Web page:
The Foreign Ministry pulled an animated 50-second video clip it uploaded last week which ridiculed foreign correspondents for their coverage of last summer’s Israel-Hamas fighting.
The video sparked complaints from the foreign press. The Foreign Press Association said it was “surprised and alarmed by the Israeli Foreign Ministry’s decision to produce a cartoon mocking the foreign media’s coverage of last year’s war in Gaza.”
“It is disconcerting that the ministry would spend its time producing a 50-second video that attempts to ridicule journalists reporting on a conflict in which 2,100 Palestinians and 72 Israelis were killed,” the FPA said.
Ronen Polak, the diplomatic correspondent for Israel Radio, said Sunday, “The Foreign Ministry decided to remove the facetious video, supposedly there to ridicule the journalists of the Foreign Press Association for the nature of their coverage of Operation Protective Edge. In the Foreign Ministry, they’ve understood that it wasn’t a successful joke.”
FM spox just now, in Hebrew: confirm removal of video. Intention was to illustrate Hamas crimes. It was interpreted otherwise and removed.
— Noga Tarnopolsky (@NTarnopolsky) June 21, 2015
Ruth Eglash, a writer for The Washington Post in Israel, said, “I’m happy that the Foreign Ministry decided to remove the video clip which represented an unnecessary attack on foreign correspondents and did very little for Israeli public diplomacy.”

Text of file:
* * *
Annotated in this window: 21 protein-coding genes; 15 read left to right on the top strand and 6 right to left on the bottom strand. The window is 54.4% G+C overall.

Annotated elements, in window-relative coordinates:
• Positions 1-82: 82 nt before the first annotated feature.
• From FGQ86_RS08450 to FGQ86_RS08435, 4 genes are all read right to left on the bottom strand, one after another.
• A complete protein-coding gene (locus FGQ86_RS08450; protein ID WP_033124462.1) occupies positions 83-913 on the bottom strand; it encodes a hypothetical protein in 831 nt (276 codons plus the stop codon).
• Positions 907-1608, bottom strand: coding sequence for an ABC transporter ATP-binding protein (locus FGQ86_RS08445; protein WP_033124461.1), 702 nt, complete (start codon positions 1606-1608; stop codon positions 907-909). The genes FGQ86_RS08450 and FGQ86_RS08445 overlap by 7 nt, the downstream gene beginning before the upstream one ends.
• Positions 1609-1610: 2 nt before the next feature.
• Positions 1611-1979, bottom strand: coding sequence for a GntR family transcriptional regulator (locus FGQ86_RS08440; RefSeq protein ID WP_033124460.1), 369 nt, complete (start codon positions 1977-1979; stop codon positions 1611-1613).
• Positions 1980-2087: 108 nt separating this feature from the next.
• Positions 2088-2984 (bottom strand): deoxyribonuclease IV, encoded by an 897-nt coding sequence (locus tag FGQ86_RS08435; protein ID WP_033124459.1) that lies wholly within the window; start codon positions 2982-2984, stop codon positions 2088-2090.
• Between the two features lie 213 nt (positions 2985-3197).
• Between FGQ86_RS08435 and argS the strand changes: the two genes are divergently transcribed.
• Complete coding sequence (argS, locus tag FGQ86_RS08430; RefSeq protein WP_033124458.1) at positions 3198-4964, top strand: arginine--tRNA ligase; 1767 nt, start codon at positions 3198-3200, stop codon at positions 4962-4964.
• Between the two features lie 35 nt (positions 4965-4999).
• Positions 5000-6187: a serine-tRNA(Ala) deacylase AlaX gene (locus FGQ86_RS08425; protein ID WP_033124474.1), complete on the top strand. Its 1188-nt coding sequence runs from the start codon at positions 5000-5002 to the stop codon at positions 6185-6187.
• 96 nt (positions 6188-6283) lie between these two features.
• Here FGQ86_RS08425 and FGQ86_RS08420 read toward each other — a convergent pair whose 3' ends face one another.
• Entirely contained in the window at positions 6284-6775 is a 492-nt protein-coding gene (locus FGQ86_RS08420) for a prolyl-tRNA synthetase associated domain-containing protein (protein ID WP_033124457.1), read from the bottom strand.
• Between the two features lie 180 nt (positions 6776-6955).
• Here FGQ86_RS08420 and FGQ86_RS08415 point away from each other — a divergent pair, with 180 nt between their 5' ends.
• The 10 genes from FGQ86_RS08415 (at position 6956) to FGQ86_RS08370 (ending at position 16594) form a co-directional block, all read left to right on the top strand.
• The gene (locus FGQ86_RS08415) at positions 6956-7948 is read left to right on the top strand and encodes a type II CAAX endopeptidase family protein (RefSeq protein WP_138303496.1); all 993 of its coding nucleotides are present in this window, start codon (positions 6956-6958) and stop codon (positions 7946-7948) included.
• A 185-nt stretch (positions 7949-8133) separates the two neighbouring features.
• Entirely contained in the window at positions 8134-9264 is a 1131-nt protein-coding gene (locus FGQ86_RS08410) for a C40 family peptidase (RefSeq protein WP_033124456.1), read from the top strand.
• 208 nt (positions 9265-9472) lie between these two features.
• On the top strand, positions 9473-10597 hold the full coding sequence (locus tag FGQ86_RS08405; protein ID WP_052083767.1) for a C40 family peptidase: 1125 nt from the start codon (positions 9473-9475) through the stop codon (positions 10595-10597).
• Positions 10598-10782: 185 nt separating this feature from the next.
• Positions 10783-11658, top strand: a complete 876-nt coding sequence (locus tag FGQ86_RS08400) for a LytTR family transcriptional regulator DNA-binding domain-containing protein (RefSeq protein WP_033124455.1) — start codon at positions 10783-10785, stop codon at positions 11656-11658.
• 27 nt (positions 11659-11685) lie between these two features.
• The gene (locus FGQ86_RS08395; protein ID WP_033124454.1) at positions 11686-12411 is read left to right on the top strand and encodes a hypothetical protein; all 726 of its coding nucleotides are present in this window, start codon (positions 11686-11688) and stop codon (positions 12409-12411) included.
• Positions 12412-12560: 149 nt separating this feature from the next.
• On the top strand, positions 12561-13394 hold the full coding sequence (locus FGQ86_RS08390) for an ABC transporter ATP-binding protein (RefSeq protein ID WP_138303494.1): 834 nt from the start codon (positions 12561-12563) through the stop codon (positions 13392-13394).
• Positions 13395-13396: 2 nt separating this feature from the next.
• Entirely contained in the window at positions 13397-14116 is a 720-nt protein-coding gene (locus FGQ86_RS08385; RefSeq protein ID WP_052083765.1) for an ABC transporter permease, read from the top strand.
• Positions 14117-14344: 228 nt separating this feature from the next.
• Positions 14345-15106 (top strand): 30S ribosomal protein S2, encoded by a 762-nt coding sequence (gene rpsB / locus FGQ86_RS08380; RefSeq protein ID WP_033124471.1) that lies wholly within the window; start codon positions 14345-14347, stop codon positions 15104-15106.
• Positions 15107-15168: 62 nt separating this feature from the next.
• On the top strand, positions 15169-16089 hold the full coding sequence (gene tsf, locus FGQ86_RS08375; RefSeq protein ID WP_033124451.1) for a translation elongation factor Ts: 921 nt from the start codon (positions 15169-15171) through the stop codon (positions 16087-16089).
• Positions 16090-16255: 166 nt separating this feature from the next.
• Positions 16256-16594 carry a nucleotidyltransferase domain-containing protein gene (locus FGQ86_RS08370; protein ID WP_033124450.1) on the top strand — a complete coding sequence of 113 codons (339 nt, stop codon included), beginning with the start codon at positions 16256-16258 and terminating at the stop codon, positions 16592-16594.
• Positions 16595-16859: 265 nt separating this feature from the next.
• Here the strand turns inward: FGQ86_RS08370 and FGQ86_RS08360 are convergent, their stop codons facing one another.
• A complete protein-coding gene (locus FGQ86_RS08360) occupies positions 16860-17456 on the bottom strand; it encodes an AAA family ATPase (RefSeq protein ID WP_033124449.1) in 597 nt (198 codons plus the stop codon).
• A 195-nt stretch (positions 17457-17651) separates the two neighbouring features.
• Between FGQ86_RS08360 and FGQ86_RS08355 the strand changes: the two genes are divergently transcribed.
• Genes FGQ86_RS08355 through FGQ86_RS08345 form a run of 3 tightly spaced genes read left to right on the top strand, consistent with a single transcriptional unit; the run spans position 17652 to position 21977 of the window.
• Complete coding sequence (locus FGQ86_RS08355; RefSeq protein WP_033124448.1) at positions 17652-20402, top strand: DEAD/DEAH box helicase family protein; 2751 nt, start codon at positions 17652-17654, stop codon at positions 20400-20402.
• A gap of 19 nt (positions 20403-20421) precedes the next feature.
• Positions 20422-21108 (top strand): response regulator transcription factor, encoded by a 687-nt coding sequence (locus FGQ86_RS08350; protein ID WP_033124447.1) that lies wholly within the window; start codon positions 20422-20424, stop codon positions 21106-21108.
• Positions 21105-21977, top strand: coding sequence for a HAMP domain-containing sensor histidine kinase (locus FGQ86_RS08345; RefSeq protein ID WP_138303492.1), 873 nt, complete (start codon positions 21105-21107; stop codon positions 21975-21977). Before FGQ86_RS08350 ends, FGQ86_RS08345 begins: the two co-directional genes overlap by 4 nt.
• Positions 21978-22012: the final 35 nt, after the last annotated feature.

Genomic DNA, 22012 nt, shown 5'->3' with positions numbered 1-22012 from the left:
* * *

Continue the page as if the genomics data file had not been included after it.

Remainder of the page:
Israel says almost half of those killed in Gaza were combatants. It has blamed Hamas for the civilian death toll, noting that the Islamist group emplaced its rocket launchers and tunnel entrances in residential areas.
The cartoon released by the Foreign Ministry last week on YouTube pokes fun at foreign correspondents in Gaza who are supposedly oblivious to the rocket fire and Hamas military infrastructure surrounding them.
A two-dimensional, “South Park”-style animation, the 50-second clip shows a news anchor speaking about the reconstruction of the Gaza Strip in the wake of last summer’s war, while, behind him, Hamas gunmen can be seen carrying rockets and guns.
At the end of the clip, the journalist is given a pair of glasses. The woman who hands them to him says, “Here, maybe now you’ll be able to see the reality of life under Hamas rule.” Then, having taken in the true state of affairs in Gaza, the reporter appears to drop dead of a heart attack.
“Israel’s diplomatic corps wants to be taken seriously in the world. Posting misleading and poorly conceived videos on YouTube is inappropriate, unhelpful and undermines the ministry, which says it respects the foreign press and its freedom to work in Gaza,” the FPA’s statement said.
The Foreign Ministry had initially said the cartoon should be taken as a lighthearted jab.
“The film mocks many journalists with a gentle wink, too many of whom are blind to what is happening around them,” Foreign Ministry spokesman Emmanuel Nahshon told reporter Noga Tarnopolsky last week.
“There is no shortage of these, who do not see or do not want to see reasons of fear or other reasons… Quite a few journalists who were in Gaza did not report the rocket fire in residential areas in proximity of public buildings. Only after the operation and after leaving Gaza were these materials released and was real information about what they saw revealed.
“Thus, these journalists admitted they did not report what they saw. What is the reason for this? Fear of Hamas? A lack of willingness to tell the truth?” he added.